In the middle of the various crises in which we presently find ourselves there has been something else going on. As the leader of the pack in this area is the United States we can start there.
U.S. Treasury yields bounced higher on Monday, continuing their upward momentum from last week as the Federal Reserve moves closer to easing off its pandemic-era policies.
The yield on the benchmark 10-year Treasury note climbed above the key 1.5% level in early trading, at one point rising above 1.51% ( CNBC)
There is quite a value judgement about the US Federal Reserve there but let us stay for the moment with the concept of a higher benchmark bond yield. There is a bit of a yo-yo here because it was only a week ago that it was 1.3% as there was a rush to bonds from those panicking about Evergrande. Also and in some ways more significant due to its role in the mortgage market there is this.
And another down leg for bonds overnight as 30s now comfortably above key 2% level ( @fullcarry)
The first port of call is likely to be the mortgage market as the move in the long bond pushes borrowing rates higher. That will also impact on all longer-term businesses and of course the US government just as it plans this.
Senate Majority Leader Chuck Schumer and House of Representatives Speaker Nancy Pelosi provided no details on how they would pay for Biden’s proposed $3.5 trillion social spending plan. ( Reuters)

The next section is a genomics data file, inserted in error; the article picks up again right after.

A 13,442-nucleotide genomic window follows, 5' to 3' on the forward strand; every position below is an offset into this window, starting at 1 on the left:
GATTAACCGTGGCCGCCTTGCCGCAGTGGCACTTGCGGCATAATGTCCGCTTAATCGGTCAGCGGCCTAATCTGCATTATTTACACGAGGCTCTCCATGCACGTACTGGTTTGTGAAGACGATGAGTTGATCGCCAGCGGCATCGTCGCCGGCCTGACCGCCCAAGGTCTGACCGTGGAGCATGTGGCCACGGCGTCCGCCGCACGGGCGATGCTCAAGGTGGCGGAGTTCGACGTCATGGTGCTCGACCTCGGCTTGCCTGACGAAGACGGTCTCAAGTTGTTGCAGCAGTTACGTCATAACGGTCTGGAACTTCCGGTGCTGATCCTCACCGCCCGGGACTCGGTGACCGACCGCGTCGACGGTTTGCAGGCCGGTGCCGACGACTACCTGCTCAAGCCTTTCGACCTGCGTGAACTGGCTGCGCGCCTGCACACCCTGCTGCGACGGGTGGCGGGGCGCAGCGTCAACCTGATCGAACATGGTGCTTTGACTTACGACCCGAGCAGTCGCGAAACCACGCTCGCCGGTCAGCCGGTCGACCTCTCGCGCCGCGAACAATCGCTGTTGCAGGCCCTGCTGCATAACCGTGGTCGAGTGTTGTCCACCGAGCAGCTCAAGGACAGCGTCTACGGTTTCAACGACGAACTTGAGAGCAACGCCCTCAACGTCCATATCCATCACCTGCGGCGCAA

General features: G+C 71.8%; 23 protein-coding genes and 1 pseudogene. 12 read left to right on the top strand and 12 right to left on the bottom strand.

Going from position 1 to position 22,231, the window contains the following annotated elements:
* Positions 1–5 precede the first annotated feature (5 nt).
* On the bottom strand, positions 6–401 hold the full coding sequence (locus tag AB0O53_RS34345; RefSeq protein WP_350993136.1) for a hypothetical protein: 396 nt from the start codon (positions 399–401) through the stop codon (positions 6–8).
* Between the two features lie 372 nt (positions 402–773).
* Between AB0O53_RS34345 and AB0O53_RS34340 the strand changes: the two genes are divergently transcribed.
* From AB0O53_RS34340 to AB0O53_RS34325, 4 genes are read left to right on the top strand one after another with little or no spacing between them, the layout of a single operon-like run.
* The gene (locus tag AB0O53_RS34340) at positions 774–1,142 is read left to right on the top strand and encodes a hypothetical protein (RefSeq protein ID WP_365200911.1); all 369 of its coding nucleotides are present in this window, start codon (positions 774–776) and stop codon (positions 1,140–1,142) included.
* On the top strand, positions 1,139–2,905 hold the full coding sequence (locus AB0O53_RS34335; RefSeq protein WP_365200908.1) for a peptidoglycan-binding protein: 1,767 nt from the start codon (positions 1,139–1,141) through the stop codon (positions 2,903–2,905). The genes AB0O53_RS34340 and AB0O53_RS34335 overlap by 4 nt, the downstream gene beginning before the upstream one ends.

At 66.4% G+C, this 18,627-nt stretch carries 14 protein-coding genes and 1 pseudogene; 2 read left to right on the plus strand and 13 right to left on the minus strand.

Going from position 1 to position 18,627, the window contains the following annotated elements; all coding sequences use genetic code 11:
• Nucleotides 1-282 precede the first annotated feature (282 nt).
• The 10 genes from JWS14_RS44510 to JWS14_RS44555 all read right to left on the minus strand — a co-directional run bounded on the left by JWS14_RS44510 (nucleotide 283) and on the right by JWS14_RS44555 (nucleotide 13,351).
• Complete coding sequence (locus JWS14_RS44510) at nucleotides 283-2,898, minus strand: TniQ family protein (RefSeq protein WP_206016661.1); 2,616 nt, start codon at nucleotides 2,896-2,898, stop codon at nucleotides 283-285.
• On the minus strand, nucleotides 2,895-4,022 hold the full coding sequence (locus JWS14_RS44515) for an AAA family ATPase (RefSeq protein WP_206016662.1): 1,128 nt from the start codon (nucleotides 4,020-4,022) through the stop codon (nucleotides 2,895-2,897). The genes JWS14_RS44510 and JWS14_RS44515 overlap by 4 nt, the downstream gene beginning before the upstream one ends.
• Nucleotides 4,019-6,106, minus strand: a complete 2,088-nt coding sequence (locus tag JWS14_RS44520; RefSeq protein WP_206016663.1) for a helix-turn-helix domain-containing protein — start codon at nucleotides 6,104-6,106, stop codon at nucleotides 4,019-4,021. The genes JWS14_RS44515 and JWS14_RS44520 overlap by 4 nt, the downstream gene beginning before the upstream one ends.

The whole issue here is dragging on but the plan will end up with more borrowing which means the US government will not appreciate higher financing costs.
The other impact is that these higher yields are followed around the world in a type of ripple effect.
I am not as convinced as the media are that the so far mythical Taper is the driving force here. After all what has really changed over the past week on that front? Yes we have more vague promises from the US Federal Reserve but we have had those before and with more signs of a world economic slow down appearing it does not seem to be getting more likely.
Local governments in Zhejiang, Jiangsu, Yunnan and Guangdong provinces have asked factories to limit power usage or curb output.
Some power providers have sent notices to heavy users to either halt production during peak power periods that can run from 7 a.m. and 11 p.m., or shut operations entirely for two to three days a week. ( Reuters)
Power cuts in China just add to the economic output problems there. The New York Fed suspended its GDP Nowcast at the beginning of this month which is not especially auspicious and on Friday slashed its future growth expectations.
The mean forecast for real GDP growth (Q4/Q4) is 5.3, 1.7, 0.8, and 0.7 percent in 2021, 2022, 2023, and 2024, respectively, compared to 5.4, 2.6, 1.7, and 1.0 percent in June.
The debt ceiling is not entirely convincing either. There are obvious risks if the US is unable to raise the present US $28.4 trillion dollar ceiling. But we have been down this road more than a few times now and opposition is in general about the opponents getting approval for some of their favourite plans, rather than any willingness to shut down US government and eventual default. So we might get a partial shut down for a few days but then once the pork barrel deals are struck, on we go.
Convexity and Foreign Buyers
By contrast I think these are in play and convexity is a curious one in a way. Let us go back to February when Reuters looked at this.